Not only can human embryonic stem cells restore damaged hearts, they can also improve heart function and significantly hold back the progression of heart failure, say scientists from the Center for Cardiovascular Biology and Regenerative Medicine at the University of Washington, in Seattle, who carried out experiments on rats.

You can read about this in the journal Nature Biotechnology.

This experiment is seen by numerous scientists as a possible major breakthrough in the repair of damaged heart muscles. Previous attempts with stem cells had been disappointing and several of the cells rapidly died after being transplanted into the heart. The scientists say they have found a way of boost the survival of these cells by creating a survival cocktail. The cells which had received this cocktail were placed into the damaged hearts of mice.

They found that virtually 100% of the rats had human heart muscle grafts in them after receiving the treated stem cells. They had divided the rats into four groups: 1. Rats receiving the treated (with cocktail) cells. 2. Rats receiving cocktail but no cells. 3. Rats receiving non-cardiac cells. 4. Rats receiving solely water injections.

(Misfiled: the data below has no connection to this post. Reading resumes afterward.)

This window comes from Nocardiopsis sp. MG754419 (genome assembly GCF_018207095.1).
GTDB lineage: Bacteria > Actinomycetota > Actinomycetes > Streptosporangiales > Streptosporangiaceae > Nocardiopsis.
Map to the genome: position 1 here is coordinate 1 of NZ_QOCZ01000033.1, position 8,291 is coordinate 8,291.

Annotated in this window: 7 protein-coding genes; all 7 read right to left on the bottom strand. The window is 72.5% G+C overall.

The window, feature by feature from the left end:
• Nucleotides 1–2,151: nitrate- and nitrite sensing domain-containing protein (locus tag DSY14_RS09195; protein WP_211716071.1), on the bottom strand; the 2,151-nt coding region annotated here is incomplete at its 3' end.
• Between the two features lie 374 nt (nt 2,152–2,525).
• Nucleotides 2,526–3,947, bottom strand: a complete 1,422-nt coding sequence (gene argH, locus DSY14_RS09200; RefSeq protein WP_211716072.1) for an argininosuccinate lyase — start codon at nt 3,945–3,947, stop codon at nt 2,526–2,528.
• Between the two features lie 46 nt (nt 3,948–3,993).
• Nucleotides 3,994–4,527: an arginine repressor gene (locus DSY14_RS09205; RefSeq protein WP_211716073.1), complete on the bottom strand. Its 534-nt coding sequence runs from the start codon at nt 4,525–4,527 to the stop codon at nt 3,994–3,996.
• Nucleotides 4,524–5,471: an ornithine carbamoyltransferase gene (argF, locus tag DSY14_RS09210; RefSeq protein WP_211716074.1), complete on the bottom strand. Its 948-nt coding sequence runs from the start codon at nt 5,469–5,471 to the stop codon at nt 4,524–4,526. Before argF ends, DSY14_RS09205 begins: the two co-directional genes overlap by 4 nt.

All the rats that were not given heart cells eventually had heart failure. Those that did receive the human heart muscle grafts implanted in them had a complete reversal of the progression of heart failure, according to lead researcher, Dr. Charles Murry.

"In patients who had suffered a heart attack, if we were able to re-muscularize their heart with stem cell-derived heart muscle cells, this should prevent them from developing heart failure. The rub is that the rat is not a person," Murry said.

The team said that a larger study is needed using animals with a slower heartbeat. As a rat's heart beats at 350 times a minute it is possible that a human may experience problems with this procedure which are not present when carried out on rats.

"Cardiomyocytes derived from human embryonic stem cells in pro-survival factors enhance function of infarcted rat hearts"
Nature Biotechnology 26 August 2007 | doi:10.1038/nbt1327
Michael A Laflamme, Kent Y Chen, Anna V Naumova, Veronica Muskheli, James A Fugate, Sarah K Dupras, Hans Reinecke, Chunhui Xu, Mohammad Hassanipour5, Shailaja Police, Chris O'Sullivan, Lila Collins, Yinhong Chen, Elina Minami, Edward A Gill, Shuichi Ueno, Chun Yuan, Joseph Gold & Charles E Murry
Click here to view abstract online

Tag Cloud